P277 Real life effectiveness and safety of vedolizumab induction and maintenance therapy for Korean IBD patients in whom anti-TNF treatment failed: a prospective cohort study
J. Kim*1, N. S. Ham2, E. H. Oh2, E. M. Song2, E. J. Youn2, E. J. Kwon3, Y. K. Cho3, S. W. Hwang2,4, S. H. Park2,4, D-H. Yang2, J-S. Byeon2, S-J. Myung2, S-K. Yang2,4, B. D. Ye1,4
1University of Ulsan College of Medicine, Asan Medical Center, Department of Gastroenterology, Seoul, South Korea, 2University of Ulsan College of Medicine, Asan Medical Center, Gastroenterology, Seoul, South Korea, 3University of Ulsan College of Medicine, Asan Medical Center, Nursing, Seoul, South Korea, 4University of Ulsan College of Medicine, Asan Medical Center, Inflammatory Bowel Disease Center, Seoul, South Korea
Vedolizumab (VDZ) is a gut-selective monoclonal antibody blocking α4β7 integrin, which can be effective for patients with inflammatory bowel disease (IBD). We aimed to investigate the clinical effectiveness and safety of VDZ therapy for Korean patients with Crohn’s disease (CD) or ulcerative colitis (UC) in whom anti-tumour necrosis factor therapy (TNF) failed previously.
Between August 2017 and October 2018, a total of 54 patients with CD (
A total of 47 patients were evaluated at Week 14 (CD, 30 [63.8%]; male, 31 [66.0%]; median age, 36 years [range, 19–71]; median disease duration, 8.9 years [range, 0.1–26.7]). At Week 14, corticosteroid-free clinical remission/response rates in CD and UC patients were 37.5%/37.5% and 11.8%/35.3%, respectively. In patients with UC, endoscopic remission and response rates defined by Mayo endoscopic subscore (MES)/ulcerative colitis endoscopic index of severity (UCEIS) were 23.5%/5.9% and 47.1%/29.4%, respectively. Twelve out of 47 patients (25.5%, 7 CD and 5 UC) were evaluated at Week 53–57. Corticosteroid-free clinical remission/response rates in CD and UC patients at Week 53–57 were 50%/50% and 20%/40%, respectively. In patients with CD, combined endoscopic mucosal healing and radiologic healing were observed in one patient (14.3%). In patients with UC, endoscopic remission and response rates at Week 53–57 defined by MES/UCEIS were 40%/20% and 60%/40%, respectively. Out of 47 patients, shortening of VDZ dosing interval was required in 17 patients (36.2%) and five patients (10.6%) discontinued VDZ therapy after a median period of 41 weeks (range, 26–46 weeks) due to poor response. IBD exacerbation was the most common adverse events which was observed in 21 patients (44.7%). Arthralgia, nasopharyngitis, and headache were observed in 13 (27.7%), 10 (21.3%), and 8 patients (17.0%), respectively. IBD-related admissions occurred in 6 patients (12.8%).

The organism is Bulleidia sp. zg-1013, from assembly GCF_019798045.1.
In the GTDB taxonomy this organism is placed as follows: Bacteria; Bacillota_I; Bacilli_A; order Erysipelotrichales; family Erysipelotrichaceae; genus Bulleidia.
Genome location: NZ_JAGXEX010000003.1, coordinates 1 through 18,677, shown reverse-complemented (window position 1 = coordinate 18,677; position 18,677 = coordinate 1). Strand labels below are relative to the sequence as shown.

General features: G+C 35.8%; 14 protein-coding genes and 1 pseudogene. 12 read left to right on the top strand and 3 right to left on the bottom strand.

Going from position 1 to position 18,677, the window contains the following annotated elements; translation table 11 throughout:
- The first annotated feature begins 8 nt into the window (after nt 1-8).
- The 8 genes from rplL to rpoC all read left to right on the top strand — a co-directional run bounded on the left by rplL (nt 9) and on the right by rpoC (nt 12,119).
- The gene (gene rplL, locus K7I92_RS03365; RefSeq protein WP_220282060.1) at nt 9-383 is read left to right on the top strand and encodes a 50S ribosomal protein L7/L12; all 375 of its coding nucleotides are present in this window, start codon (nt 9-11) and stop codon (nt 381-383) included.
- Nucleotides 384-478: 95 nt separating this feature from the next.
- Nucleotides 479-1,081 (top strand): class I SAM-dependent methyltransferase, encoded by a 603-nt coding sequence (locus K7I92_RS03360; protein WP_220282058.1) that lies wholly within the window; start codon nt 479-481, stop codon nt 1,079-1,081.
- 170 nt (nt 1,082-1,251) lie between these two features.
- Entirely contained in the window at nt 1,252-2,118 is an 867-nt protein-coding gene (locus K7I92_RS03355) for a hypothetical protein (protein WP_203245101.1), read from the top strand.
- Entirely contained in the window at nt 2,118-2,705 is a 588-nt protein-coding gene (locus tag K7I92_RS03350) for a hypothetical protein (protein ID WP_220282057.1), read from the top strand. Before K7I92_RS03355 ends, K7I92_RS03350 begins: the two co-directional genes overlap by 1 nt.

In Korean IBD patients with prior failures to anti-TNF therapy, VDZ induction and maintenance therapy may be effective with acceptable safety profile. Further long-term follow-up studies with larger number of patients are required to prove the effectiveness and safety of VDZ.